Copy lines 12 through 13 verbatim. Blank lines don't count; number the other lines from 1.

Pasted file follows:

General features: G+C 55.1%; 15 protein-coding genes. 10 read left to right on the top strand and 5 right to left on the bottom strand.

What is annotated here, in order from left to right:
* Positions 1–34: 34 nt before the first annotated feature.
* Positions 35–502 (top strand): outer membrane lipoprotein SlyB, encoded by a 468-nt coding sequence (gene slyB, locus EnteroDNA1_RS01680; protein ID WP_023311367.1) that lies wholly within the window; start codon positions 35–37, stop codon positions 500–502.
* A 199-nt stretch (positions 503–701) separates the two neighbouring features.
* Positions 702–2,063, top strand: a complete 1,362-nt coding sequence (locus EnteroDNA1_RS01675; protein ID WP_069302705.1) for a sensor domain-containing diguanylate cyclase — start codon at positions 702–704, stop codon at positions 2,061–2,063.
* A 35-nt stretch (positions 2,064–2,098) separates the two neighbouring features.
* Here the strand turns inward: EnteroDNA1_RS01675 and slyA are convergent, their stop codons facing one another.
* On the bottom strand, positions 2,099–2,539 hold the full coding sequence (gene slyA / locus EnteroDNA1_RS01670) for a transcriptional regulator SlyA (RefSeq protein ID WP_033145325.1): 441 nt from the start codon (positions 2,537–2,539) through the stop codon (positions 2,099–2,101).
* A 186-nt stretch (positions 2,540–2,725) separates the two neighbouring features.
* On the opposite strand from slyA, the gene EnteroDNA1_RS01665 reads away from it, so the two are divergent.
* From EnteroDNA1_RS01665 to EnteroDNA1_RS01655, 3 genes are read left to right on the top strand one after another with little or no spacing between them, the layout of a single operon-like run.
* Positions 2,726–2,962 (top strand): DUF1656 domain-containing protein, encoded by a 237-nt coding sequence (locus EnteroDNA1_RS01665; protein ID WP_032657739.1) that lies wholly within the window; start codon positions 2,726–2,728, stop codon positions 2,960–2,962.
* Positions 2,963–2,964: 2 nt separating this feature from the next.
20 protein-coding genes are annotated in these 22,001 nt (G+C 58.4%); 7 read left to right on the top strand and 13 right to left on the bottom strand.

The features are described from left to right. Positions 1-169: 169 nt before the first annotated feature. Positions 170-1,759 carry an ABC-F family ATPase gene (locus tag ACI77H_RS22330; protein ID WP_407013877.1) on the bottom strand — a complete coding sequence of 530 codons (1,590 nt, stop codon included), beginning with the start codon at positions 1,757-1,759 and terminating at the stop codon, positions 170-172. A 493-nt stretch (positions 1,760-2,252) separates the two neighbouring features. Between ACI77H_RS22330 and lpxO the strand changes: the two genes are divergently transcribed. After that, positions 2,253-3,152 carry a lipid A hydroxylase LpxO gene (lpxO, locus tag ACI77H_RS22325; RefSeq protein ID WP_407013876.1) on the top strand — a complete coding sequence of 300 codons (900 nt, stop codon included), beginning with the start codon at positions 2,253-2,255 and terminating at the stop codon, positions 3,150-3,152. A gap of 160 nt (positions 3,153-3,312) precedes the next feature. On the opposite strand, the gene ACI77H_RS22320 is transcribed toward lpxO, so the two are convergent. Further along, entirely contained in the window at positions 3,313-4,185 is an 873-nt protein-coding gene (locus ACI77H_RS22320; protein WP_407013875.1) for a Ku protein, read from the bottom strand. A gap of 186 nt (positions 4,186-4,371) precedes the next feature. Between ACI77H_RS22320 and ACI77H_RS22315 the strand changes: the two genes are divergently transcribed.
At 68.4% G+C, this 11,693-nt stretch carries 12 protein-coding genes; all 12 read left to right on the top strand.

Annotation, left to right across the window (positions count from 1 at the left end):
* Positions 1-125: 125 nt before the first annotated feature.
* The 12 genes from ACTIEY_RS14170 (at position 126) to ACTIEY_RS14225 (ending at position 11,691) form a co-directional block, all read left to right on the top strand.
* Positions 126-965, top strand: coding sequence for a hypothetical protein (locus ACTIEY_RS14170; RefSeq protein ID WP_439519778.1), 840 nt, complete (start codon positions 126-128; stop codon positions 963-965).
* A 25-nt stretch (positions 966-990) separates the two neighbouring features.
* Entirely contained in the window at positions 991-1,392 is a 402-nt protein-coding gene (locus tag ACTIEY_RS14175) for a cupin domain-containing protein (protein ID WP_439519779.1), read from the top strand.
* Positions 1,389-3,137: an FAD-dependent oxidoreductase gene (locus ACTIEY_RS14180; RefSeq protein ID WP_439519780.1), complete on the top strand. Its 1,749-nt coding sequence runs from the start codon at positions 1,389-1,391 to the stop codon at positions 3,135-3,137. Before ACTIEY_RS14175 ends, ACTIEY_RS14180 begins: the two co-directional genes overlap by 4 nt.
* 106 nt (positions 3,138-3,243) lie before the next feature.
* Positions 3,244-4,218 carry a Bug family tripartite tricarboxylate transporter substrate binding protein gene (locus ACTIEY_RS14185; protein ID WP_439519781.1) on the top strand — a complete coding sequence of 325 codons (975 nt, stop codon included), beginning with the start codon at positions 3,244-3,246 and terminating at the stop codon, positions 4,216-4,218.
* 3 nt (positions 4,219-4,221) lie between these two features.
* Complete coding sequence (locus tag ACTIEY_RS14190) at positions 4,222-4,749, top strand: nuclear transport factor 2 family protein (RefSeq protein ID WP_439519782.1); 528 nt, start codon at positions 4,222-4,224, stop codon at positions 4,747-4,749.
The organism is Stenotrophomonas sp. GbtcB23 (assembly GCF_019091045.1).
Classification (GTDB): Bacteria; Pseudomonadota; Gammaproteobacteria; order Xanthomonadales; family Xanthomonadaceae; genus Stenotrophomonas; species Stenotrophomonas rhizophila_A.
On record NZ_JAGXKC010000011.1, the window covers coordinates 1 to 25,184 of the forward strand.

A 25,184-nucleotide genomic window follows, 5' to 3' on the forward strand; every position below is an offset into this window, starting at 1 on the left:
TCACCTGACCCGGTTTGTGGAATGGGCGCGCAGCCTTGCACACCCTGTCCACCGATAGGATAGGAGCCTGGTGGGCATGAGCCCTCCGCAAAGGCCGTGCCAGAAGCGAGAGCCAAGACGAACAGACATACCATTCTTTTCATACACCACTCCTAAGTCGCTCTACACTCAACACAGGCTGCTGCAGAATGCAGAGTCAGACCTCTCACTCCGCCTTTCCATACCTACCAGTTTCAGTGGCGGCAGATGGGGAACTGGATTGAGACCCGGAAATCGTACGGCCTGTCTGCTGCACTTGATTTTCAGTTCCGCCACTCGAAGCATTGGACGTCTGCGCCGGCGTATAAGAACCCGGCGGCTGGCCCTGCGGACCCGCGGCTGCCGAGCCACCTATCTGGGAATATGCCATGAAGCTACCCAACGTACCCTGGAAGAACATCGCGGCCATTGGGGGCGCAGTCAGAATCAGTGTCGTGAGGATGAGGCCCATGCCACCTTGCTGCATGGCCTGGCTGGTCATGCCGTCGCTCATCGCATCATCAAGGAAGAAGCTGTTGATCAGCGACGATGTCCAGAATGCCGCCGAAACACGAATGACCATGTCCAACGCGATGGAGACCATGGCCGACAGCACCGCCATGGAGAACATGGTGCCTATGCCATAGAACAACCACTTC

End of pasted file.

* From EnteroDNA1_RS01665 to EnteroDNA1_RS01655, 3 genes are read left to right on the top strand one after another with little or no spacing between them, the layout of a single operon-like run.
* Positions 2,726–2,962 (top strand): DUF1656 domain-containing protein, encoded by a 237-nt coding sequence (locus EnteroDNA1_RS01665; protein ID WP_032657739.1) that lies wholly within the window; start codon positions 2,726–2,728, stop codon positions 2,960–2,962.